The role of mental health in educational attainment processes could differ by gender for various reasons. Girls and boys typically experience distinct socialization experiences (e.g., Stockard 2006), which may either exacerbate or attenuate mental health problems. Young men and women usually exhibit different types of mental health impairments (Campbell et al. 2021). They tend to respond differently to specific developmental challenges and distress (Dedovic et al. 2009; Eschenbeck et al. 2007), and there are also gender differences in how individuals cope with mental health issues (Eschenbeck et al. 2007; Wilhsson et al. 2017).

With this in mind, we used data from a nationally representative large-scale panel study from Switzerland to examine (1) the mental health status of higher education students compared to that of nonstudents, (2) the extent to which distinct facets of mental health predict degree attainment among students in higher education, and (3) whether gender moderates the longitudinal links between mental health and degree attainment. It is essential to investigate factors contributing to degree attainment because substantial proportions of students who enter higher education do not subsequently graduate, with estimated dropout rates varying between 10% in Japan, 23% in Germany, and 46% in New Zealand (OECD 2008). Dropout rates were approximately 14% in the Swiss cohort under investigation here (BFS 2012).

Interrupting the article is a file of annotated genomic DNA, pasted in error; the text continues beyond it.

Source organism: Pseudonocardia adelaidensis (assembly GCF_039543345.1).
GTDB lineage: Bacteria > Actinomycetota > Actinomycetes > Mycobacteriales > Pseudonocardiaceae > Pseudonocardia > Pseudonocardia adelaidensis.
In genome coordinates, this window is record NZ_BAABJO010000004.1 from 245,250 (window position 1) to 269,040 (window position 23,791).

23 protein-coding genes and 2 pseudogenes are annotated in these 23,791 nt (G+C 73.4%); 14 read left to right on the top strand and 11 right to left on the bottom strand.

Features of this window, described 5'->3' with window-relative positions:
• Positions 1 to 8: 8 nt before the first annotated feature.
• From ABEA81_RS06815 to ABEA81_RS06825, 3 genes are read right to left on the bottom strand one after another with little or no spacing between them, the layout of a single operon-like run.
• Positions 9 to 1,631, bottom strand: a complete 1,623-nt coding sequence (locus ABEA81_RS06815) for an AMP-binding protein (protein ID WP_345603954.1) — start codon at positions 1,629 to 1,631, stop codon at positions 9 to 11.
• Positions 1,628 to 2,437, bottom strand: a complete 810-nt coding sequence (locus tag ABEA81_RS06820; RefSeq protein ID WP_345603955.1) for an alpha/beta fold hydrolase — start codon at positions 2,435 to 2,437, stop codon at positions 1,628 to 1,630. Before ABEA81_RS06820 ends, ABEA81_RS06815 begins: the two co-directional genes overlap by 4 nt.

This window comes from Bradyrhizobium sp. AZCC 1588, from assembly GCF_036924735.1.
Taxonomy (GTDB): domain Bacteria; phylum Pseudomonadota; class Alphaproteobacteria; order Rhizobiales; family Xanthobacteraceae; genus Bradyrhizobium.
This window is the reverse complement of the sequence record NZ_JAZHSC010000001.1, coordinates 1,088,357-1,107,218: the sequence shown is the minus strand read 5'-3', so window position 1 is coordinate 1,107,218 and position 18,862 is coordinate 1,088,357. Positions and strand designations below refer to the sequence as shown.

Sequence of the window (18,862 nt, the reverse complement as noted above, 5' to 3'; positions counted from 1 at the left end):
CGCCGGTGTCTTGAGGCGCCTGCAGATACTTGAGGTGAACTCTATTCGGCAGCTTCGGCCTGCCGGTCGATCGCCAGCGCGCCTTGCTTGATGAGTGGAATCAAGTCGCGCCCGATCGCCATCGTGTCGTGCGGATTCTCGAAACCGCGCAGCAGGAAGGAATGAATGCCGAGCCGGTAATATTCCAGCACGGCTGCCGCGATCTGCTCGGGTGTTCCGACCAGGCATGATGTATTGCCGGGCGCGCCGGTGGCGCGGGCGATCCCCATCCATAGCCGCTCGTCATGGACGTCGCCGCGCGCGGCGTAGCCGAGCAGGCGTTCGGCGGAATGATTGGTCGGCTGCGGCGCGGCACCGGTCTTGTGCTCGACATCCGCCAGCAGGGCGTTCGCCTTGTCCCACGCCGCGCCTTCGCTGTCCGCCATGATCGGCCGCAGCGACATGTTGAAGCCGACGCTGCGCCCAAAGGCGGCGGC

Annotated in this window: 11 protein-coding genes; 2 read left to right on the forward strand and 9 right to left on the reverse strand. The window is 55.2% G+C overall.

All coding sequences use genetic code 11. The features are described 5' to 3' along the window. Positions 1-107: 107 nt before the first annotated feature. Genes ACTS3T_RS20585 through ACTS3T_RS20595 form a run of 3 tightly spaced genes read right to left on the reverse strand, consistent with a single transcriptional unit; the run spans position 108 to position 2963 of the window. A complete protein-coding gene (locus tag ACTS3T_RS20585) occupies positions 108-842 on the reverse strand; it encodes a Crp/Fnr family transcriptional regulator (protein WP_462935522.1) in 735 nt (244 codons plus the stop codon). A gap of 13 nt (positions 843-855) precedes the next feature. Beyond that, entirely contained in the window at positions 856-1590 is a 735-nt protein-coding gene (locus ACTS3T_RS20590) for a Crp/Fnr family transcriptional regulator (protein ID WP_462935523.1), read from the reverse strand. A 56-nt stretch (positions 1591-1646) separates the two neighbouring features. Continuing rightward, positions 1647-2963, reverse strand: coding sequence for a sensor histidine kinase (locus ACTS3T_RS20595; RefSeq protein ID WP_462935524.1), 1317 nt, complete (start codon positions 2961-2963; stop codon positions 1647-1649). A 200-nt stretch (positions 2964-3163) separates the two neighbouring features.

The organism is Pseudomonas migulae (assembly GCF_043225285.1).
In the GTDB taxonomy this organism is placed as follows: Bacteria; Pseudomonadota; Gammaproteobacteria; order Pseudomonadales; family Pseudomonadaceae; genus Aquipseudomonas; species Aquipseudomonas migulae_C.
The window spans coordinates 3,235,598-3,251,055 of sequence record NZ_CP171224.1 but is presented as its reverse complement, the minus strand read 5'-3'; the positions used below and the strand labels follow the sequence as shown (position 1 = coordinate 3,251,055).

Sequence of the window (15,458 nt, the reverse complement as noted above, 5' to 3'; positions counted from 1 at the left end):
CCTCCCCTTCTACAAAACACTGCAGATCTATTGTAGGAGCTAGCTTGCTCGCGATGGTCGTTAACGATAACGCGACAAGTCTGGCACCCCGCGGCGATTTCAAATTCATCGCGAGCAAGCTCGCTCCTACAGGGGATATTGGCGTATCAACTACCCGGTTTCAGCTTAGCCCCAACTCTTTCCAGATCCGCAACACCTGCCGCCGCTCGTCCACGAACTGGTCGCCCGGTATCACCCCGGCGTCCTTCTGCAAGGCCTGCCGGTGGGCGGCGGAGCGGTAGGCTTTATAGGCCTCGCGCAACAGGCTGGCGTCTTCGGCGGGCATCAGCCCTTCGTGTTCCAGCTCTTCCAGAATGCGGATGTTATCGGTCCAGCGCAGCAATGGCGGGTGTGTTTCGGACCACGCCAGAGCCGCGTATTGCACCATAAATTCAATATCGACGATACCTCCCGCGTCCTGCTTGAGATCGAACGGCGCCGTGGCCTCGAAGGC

1.1 Mental health

Mental health is a unique product of a complex interplay of social and environmental influences, and genetic, neurodevelopmental, and psychological processes. It has been conceptualized as the capacity of thought, emotion, and behavior that enables individuals to realize their own potential relative to their developmental stages, to deal with the typical stresses of life, to study or work productively, and to contribute to their communities (Patel et al. 2018; WHO 2004). Mental health reflects effective psychological functioning and is thought to enable individuals to flourish in life (Keyes 2006), allowing them to adapt to change and deal effectively with environmental demands (Alegría et al. 2015; Manwell et al. 2015).